Information Theory (1) – The Science of Communication

IT is a beautiful sub-field of CS with applications across the gamut of scientific fields: coding theory and communications (under unreliable channels), cryptography, physics, biomedical engineering, computer graphics, machine learning, statistics, and even gambling and stock trading. It is truly a marvelous through process.


  • "Bit" as the unit of communication. Arbitrary. Ok as long as all analysis is consistent.
  • Two parties: A and B. An event occurs at one end, A, who must "communicate" the outcome to B.
    • What are the minimum "units" required to communicate?
    • The Key insight from Shannon: it depends on apriori belief distribution about the event
    • That is, "uncertainty" with respect to the event. If an outcome is absolute or impossibly, why communicate at all?
  • For instance, a sequence of biased coin flips contains less information (less degree of uncertainty)  than a sequence of unbiased coin flips, so it should take fewer bits to transmit
  • Keep in mind that if the likelihood of n outcomes is not equally likely, we can use variable length encoding to use less bits to transmit more likely outcome.

Information Content / Degree of Uncertainty / "Entropy"

Entropy of R.V. X is denoted by H(X)


                =   E[log( 1/p(X) )]

Intuition behind the formula:

  • Lets say all n events are equally likely and P(x) = p for all x.
    • Then, -log(p) = log(1/p), which is log(n).
  • But since the actual distribution may not be uniform, take the weighted average of information content of each possible outcome - weighted by the probability of the outcome occurring.
    • Thus, more frequent values can be encoded by smaller length messages.


Basic Results to Remember

  • Joint Entropy:  eq=H(X,Y) = \sum_{y \in Y} \sum_{x \in X} p(x,y) \; log \: p(x,y)
    • if X, Y are independent events, joint entropy is H(X) + H(Y)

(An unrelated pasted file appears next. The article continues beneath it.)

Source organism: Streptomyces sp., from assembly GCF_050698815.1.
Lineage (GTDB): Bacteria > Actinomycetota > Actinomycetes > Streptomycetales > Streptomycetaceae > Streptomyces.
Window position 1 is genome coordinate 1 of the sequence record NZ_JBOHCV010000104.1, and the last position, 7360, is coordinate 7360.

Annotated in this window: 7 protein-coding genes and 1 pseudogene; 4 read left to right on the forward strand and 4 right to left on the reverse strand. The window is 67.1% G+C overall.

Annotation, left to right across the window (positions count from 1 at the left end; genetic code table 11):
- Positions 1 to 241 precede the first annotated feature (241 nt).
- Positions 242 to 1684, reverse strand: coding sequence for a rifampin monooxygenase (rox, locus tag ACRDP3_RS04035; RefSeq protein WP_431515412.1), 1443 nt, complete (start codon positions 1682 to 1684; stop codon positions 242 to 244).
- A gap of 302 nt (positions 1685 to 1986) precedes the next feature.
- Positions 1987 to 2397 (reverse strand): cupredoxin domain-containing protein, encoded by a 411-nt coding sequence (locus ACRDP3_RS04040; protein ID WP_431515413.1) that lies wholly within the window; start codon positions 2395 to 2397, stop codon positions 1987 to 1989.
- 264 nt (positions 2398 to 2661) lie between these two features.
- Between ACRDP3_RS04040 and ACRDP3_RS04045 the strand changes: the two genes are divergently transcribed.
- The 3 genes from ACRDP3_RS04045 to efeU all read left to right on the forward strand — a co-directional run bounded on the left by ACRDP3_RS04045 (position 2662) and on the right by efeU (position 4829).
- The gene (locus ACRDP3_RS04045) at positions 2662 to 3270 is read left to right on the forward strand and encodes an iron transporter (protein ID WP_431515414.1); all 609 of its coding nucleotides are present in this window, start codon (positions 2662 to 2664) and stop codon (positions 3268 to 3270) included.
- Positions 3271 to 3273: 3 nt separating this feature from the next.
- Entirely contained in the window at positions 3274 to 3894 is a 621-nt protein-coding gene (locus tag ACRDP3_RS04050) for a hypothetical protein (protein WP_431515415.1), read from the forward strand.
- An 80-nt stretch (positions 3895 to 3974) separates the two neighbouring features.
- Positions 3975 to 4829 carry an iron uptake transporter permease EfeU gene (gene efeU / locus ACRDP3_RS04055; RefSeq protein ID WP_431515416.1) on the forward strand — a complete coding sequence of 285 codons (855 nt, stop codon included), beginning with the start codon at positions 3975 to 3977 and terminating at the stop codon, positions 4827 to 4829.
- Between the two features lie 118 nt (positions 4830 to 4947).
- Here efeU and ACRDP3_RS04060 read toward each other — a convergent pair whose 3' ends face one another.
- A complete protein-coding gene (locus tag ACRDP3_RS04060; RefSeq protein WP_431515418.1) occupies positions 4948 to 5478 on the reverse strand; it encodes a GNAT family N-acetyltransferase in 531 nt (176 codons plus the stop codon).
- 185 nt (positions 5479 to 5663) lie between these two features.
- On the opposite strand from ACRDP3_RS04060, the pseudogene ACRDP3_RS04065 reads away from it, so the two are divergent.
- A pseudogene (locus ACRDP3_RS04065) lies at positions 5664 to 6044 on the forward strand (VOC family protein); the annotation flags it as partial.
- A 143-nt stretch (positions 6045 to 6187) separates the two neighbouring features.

• Why? Need to communicate both, Duh!
  • Conditional Entropy:

    eq=H(Y|X) = \sum_{x \in X}^{} p(x) H(Y|X=x)

                   eq== - \sum_{x \in X} \sum_{y \in Y} p(x, y) \; log\; p(y|x)

    • How much extra information you still need to supply on avg to communicate Y, given that the outcome of X is known
  • Chain Rule:
    • H(X, Y) = H(X) + H(Y|X)   = H(Y) + H(X|Y)
    • H(X1 .., Xn) = .... just expand
  • Mutual Information:  I(X;Y) = H(X) - H(X|Y)
    • "Reduction" in uncertainty about one Random Variable by knowing the outcome of other
    • How far a joint distribution is from independence
    • The amount of information one R.V. contains about another
    • Note: I(X;X) = H(X) - H(X|X) = H(X)
  • Conditional Mutual Information and the chain rule
    •    I(X; (Y|Z))
    • = I( (X; Y)|Z)
    • = H(X|Z) - H(X|(Y, Z))
  • Kullback-Lieibler Divergence (Relative Entropy)
    • For two p.m.f. p(x) and q(x),
    • image  image
    • Measures how different two probability dists are over the same event space.
    • Avg number of bits that are wasted by encoding events from dist p with code based on dist q.
    • D(p||q)=0 iff p=q
    • Often seen as "distance" but not quite right because i) not symmetric in p an q, and ii) does not satisfy: d(x,y) <= d(x,z) + d(z, y)
  • Cross Entropy
    • Let p be the true dist, q be the model dist, then Cross entropy is defined as:
    • \mathrm{H}(p, q) = \mathrm{E}_p[-\log q] = \mathrm{H}(p) + D_{\mathrm{KL}}(p \| q)\!,
    • Avg number of bits needed to communicate events when coding scheme is based on model dist q rather than true dist p
    • Cross entropy minimization is typically used when a model dist q is to be designed (often without knowing true dist p)


Not so basic results and some applications of IT in Part 2 ..

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